America is obsessed with love-hate relationships on television. We hate to admit it, but it’s true.
Directors, producers and screenwriters have made millions off characters who just can’t stay away from the men who hurt them over and over. The Meredith Greys. The Blair Waldorfs. The Carrie Bradshaws. They open their hearts an infinitesimal amount of times, just enough for it to drain them dry when it ends – again. Yet somehow, they always come running back into the arms of their ex-lover, their “person,” and everything turns out alright.
Except for poor Meredith. Yikes. #spoileralert.
As deplorable as it is that I’m making this comparison (I can feel my former journalism professors cringing at the thought), these pseudo-neurotic love stories share a striking resemblance to my relationship with Detroit.
Metro Detroit was my first love, really. In childhood I knew nothing outside a few suburbs, the city itself and the pleasant silence amongst nature that is “Up North.” As a teenager who’d seen nothing of the world, I couldn’t be more eager to leave for college. But despite some major worldwide flirtations during my time at Michigan State, Metro Detroit is my home once again. Detroit has always been my city, and my city it shall stay.
As with any relationship, Detroit has its selling points. Gorgeous, age-old real estate. Cheap, delicious food – and a growing restaurant buzz, according to the Washington Post. More cultural diversity than a UN commission. But every once in awhile, the abysmal parking and obxiously ill-informed suburbanites seem like deal breakers.
There are also memories of other cities – past exes, if you will – that manifest in my dreams to wake me from a dead sleep. I see the beautiful skyline of Dubai, so close to the edge of the turquoise water I feel like I’ll fall off the edge of the earth. I crave the chaos of New Delhi, temple after gorgeous temple gleaming in the pre-monsoon sun.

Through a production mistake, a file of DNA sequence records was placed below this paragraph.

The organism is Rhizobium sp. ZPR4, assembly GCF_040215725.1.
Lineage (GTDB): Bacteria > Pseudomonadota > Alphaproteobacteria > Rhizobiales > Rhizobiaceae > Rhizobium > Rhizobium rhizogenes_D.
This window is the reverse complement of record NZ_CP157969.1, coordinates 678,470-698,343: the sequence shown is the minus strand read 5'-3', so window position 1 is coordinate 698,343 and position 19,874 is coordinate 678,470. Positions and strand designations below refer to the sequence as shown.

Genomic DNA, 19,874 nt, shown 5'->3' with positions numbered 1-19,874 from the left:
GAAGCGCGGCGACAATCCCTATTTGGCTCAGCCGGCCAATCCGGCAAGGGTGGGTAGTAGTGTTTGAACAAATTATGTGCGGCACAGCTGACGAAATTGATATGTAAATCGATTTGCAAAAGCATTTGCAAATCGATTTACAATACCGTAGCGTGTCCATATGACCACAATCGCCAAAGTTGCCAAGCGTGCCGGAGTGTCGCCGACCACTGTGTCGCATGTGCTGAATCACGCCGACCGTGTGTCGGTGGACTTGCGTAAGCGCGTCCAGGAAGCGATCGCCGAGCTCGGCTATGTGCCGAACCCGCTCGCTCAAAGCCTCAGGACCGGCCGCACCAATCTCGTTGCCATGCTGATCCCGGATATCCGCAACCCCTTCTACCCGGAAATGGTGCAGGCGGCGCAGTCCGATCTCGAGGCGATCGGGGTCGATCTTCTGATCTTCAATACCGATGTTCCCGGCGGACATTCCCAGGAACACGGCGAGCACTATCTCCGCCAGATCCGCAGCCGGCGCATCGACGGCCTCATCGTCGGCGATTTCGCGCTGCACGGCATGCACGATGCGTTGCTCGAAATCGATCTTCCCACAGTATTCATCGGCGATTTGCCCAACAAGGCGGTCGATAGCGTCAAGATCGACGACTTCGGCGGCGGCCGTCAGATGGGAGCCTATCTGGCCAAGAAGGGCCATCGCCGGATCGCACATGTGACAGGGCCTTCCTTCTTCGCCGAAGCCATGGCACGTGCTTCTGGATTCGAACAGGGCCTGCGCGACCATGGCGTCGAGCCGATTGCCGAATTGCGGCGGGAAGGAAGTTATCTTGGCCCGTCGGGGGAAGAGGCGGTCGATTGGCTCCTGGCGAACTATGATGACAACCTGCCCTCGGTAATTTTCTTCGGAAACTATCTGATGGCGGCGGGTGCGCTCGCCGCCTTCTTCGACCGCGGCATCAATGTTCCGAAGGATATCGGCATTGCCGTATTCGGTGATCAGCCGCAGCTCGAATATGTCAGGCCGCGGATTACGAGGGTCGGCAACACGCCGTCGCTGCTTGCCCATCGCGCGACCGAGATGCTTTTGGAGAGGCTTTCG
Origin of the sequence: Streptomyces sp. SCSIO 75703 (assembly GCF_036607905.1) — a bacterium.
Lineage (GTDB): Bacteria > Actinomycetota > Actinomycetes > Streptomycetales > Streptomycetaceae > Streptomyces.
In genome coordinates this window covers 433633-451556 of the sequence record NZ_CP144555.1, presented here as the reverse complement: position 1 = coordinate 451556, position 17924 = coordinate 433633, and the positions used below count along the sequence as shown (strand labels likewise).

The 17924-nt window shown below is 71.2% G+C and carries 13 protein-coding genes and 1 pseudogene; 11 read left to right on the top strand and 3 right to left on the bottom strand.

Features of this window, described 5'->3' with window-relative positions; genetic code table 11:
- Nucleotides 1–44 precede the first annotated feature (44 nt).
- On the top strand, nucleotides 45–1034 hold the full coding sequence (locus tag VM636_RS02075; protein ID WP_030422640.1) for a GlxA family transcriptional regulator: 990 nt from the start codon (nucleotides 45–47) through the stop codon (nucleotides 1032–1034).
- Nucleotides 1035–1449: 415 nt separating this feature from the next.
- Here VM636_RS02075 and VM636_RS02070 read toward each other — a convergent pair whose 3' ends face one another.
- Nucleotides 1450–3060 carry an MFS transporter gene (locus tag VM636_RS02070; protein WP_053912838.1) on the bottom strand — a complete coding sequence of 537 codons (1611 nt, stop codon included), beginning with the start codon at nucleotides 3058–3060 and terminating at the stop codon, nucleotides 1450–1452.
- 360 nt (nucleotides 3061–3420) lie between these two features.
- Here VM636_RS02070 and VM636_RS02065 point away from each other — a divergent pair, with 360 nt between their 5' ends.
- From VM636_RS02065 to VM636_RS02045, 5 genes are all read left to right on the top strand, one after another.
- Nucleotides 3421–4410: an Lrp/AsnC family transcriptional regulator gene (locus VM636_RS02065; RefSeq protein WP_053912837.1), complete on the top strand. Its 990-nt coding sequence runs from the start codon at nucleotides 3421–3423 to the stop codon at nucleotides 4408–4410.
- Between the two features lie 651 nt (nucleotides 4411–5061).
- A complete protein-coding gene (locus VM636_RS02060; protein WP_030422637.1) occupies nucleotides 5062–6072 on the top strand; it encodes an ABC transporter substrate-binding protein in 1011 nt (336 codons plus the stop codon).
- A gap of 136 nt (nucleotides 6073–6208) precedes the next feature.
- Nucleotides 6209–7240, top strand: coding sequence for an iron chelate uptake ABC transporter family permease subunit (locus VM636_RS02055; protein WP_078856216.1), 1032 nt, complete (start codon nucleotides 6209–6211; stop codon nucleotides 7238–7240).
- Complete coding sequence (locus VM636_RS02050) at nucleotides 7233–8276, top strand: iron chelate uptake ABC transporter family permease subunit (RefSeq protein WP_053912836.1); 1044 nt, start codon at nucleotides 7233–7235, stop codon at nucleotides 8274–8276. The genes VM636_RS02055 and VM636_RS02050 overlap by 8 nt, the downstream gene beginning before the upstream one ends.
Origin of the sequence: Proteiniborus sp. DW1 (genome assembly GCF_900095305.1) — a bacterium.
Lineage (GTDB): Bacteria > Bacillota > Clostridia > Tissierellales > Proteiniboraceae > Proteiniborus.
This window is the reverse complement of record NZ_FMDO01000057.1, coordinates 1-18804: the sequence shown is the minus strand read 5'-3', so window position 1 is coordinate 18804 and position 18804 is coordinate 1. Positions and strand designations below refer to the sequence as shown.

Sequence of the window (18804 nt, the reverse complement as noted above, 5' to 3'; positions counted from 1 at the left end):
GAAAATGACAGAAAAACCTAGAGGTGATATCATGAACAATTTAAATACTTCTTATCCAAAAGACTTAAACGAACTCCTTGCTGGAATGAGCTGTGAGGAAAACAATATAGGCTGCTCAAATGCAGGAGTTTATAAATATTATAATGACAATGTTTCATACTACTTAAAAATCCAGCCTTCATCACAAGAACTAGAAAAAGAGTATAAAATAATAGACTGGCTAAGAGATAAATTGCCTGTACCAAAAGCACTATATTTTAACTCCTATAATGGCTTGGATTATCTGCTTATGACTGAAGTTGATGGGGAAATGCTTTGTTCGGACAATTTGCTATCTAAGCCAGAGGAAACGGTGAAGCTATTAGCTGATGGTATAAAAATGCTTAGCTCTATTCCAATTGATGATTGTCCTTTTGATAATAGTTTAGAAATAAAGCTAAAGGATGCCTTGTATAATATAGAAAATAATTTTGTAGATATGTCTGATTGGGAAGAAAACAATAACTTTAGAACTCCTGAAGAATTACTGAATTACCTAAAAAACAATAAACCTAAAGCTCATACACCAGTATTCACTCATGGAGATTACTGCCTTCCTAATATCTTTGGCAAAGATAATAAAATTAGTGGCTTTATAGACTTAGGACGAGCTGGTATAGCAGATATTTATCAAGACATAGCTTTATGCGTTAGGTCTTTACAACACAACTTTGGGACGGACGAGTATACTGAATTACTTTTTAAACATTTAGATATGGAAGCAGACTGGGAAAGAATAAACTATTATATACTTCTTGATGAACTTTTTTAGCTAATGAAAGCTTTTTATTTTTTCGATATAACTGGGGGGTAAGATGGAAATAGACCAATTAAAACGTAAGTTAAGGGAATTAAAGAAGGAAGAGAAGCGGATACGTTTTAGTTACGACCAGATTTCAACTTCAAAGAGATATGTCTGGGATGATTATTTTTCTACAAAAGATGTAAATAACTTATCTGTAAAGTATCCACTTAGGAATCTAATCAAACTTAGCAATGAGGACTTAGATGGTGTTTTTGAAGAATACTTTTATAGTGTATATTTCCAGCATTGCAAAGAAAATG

And once in a blue moon, I’d give nothing more than to drink cheap margaritas on the rooftop of my favorite Mexican restaurant in East Lansing, or tailgate until I drop while MSU finds a new team to pummel.
But alas, the UAE is deliriously pricy – even a Chicken McNugget meal from the McDonald’s in Dubai costs $10. My acid reflux-ridden stomach could barely handle countless days of heavy curries and tongue-scorching Indochinese cuisine during my time in India. My apartments in East Lansing were quite expensive for a broke college student, and I definitely don’t miss the obnoxious neighbors attempting to make mincemeat of my ceiling at 4 a.m.
Although I’d been so excited to leave the tri-county area back in 2011, it took me less than two months to realize I missed the vastness of my former city more than ever.
When these moments of frustration or wanderlust get to me, the positives deep down outweigh them every time. I can’t imagine my life without the satisfaction I get from a little road rage while speeding down I-94 at 8 a.m. I look forward to the tree lighting and ice skating at Campus Martius over the holidays like a child counting down the minutes to watch the original “How the Grinch Stole Christmas” on TV.
I relish the old family videos of my Dad’s childhood – birthday parties at their house in Little Malta, Corktown, my grandfather spreading a blanket on the beach on Belle Isle. I giggle at my mother’s stories, like that one time she went to Catholic school with the children of well-known mobsters (St. Ambrose made her spunky.)
More than that, what I love about Detroit is its ultimate refusal to be defeated. We’ve had our fair share of failure, and mainstream media won’t let us forget it. But it’s just like Maya Angelou said – every time the negativity gets Detroiters down, still, like dust, they rise. I aim to be a part of that ascension, as a social worker and a game changer alike.
Us Metro Detroiters refuse to be knocked down, but not for the sake of our own dignity. Detroit’s current and former glory might not mirror one another, but the mere image of what the city is and could be keeps us going.
It keeps the fight in us. It makes us scrappy, rough around the edges.
But within the tough cell walls of our ego, there exists a powerhouse mitochondria that refuses to be tamed, a mighty generator that won’t allow Detroit pride to die.
I’ve dated a decent amount of cities, even fallen in love once or twice. I’d be a liar if I said the thought of going back to New Delhi didn’t make me swoon. My future, hopefully, will consist of plenty of world travel.
Yet despite all of it, I remain committed and hopelessly in love with Detroit. And I won’t let any job or circumstance come between me and my boyfriend.